I attended the first three days of IBM’s Start summit last week and I’m definitely going back this week for more.
The venue (Lancaster House) is a sumptuous mansion in the centre of London whose opulence, defies description!
The event kicked off with a day dedicated to discussing Smarter Cities. The speaker list included Martin Powell (Boris Johnson’s Advisor on the Environment), Nigel Hugill (Chair of the board, Centre for Cities), Hamish McRae (Associate Editor, The Independent), and Emma Harrison CBE (who seemed a little out-of-place to be honest!).
The audience on the day included several chief executives of cities, the talks (especially Martin Powell’s Achieving a Sustainable 21st Century City Environment) were incredibly interesting, and the networking was tremendous.
Day two was Smarter Energy for a Sustainable Future. This was by far the best of the three days I attended, which says a lot considering how good the other days were! Again, the speakers (incl Charles Hendry (UK Minister of State for Energy and Climate Change), Martin Lawrence, (MD, EDF) and Rachel Fletcher, Director Distribution, Ofgem) and the audience were stellar but two things made this day stand out for me: 1) there was far more audience participation encouraged than either of the other two days and 2) most of the discussions were about Smart Grids – a topic I have had a deep interest in for some time now.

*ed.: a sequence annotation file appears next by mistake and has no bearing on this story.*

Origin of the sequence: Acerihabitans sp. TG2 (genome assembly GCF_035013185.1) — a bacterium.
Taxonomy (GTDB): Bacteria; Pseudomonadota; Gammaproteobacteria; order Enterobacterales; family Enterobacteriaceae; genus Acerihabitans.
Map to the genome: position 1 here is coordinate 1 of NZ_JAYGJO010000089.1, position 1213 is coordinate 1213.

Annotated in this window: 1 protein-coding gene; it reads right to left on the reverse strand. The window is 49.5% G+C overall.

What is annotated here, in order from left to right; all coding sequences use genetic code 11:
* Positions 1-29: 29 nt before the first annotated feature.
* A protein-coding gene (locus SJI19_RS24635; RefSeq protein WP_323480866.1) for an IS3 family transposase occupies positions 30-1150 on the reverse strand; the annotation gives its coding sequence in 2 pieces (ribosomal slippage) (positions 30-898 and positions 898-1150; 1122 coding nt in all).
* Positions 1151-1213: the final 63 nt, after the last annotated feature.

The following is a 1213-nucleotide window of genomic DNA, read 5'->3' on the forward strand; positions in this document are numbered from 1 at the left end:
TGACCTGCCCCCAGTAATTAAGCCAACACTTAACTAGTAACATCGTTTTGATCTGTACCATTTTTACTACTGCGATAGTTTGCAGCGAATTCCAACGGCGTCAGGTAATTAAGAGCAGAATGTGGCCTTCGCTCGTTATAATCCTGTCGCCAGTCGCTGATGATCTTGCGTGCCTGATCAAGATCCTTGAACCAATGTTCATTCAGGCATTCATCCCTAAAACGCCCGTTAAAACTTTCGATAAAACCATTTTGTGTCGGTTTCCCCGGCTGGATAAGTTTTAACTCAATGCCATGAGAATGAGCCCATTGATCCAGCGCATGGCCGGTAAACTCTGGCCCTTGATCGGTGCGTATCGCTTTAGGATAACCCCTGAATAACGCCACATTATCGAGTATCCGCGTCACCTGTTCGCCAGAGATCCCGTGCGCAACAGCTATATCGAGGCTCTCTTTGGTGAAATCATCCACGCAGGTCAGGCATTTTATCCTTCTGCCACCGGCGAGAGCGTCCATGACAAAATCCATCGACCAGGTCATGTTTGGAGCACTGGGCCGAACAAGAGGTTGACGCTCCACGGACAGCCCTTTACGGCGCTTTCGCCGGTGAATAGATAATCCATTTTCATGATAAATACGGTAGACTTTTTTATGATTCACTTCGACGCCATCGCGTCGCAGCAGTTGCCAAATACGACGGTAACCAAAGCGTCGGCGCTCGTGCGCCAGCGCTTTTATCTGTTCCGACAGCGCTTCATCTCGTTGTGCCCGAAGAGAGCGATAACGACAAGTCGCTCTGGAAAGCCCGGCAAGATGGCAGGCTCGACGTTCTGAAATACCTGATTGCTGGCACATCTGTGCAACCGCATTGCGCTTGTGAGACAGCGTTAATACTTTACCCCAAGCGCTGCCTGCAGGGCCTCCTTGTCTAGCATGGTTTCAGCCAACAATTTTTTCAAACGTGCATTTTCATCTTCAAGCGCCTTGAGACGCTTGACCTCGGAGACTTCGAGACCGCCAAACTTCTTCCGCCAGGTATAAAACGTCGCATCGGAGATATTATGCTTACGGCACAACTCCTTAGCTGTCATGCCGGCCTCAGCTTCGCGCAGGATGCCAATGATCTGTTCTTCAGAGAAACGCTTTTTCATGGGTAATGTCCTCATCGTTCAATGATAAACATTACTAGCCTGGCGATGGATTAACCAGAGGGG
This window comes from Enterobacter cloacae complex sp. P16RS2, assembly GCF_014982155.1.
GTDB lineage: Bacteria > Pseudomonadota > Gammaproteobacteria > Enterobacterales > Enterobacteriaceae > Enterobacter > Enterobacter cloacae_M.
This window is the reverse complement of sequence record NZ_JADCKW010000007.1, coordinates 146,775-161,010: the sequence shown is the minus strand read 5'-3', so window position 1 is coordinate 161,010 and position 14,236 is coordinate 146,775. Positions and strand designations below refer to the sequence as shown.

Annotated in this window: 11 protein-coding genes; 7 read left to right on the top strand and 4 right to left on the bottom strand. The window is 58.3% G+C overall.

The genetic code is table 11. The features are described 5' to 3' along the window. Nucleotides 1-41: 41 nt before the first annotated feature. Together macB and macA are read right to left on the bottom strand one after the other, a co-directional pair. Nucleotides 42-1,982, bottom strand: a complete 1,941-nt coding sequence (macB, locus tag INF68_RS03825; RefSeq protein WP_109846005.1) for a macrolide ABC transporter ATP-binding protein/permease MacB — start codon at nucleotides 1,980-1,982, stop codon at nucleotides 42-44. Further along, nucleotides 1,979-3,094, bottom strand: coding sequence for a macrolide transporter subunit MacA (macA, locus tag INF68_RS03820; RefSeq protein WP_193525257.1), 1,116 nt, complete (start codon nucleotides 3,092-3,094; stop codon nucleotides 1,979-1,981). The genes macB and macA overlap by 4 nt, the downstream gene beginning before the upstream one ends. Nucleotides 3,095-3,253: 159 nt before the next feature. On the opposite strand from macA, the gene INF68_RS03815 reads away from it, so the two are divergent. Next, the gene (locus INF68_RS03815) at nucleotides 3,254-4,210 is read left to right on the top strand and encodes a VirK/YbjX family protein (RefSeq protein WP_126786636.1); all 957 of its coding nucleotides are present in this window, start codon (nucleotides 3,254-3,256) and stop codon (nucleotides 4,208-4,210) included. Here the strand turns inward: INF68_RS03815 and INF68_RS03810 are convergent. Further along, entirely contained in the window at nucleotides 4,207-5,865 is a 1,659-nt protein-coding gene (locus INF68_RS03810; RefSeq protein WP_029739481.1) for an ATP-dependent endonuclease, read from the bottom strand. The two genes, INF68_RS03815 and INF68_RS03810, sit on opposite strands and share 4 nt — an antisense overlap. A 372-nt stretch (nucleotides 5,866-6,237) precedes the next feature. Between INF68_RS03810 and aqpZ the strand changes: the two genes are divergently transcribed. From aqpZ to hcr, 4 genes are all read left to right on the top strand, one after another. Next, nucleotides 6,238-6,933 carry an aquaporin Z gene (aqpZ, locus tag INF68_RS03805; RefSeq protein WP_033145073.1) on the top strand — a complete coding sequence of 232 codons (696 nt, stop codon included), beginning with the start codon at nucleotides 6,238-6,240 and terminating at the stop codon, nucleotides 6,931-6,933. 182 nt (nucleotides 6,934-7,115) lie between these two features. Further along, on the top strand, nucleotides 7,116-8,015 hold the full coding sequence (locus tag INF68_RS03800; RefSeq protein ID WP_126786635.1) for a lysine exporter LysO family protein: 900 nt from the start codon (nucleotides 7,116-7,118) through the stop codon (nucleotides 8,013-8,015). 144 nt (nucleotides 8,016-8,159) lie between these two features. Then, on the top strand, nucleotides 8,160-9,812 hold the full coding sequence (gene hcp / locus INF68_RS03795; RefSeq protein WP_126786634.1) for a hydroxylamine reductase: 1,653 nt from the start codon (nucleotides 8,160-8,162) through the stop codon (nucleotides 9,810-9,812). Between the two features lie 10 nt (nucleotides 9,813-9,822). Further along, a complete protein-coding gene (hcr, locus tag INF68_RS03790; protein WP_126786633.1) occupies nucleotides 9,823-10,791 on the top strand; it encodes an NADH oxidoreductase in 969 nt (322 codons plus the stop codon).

Day three was all about Smart Transportation. Once more the delegate and speaker lists were stratospheric. Speakers included Philip Hammond (UK Secretary of State for Transport), Ken Livingstone (former Mayor of London who introduced London’s Congestion Charge), Prince Charles (Prince of Wales and one of the initiators of the event), Graham Dalton (Chief Executive of the Highways Agency) and Len Porter (Chief Executive of RSSB) and Keith Ludeman (Group Chief Executive, Go-Ahead Group). Unfortunately, as I was flying home, I missed most of the afternoon sessions of the smarter transport day (and no, the irony is not lost on me!) but the morning discussions were fantastic.
Two things which appear not to have been covered during the Smarter Transport day were sections dedicated to shipping (though this may be covered in the Smarter Supply Chain day) and walking/bike schemes.
A few critiques – the event is being held under the Chatham House rule which, while it is supposed to foster freer discussion at the event, it stifles reporting of the event subsequently. Also, the connectivity (even 3G) at the event is ery poor – probably a consequence of the building being owned by the UK Foreign Office and finally, there was no beer on offer at the reception – only wine!!!
If those were my only gripes with the event, you know it was good. The most impressive thing for me from the three days was the fact that no speaker (IBM or otherwise) mentioned a single IBM product. This was not a sales oriented event.
I’m back again for days seven and eight and I’m really looking forward to more of the same. Well done Caroline Taylor and the IBM team.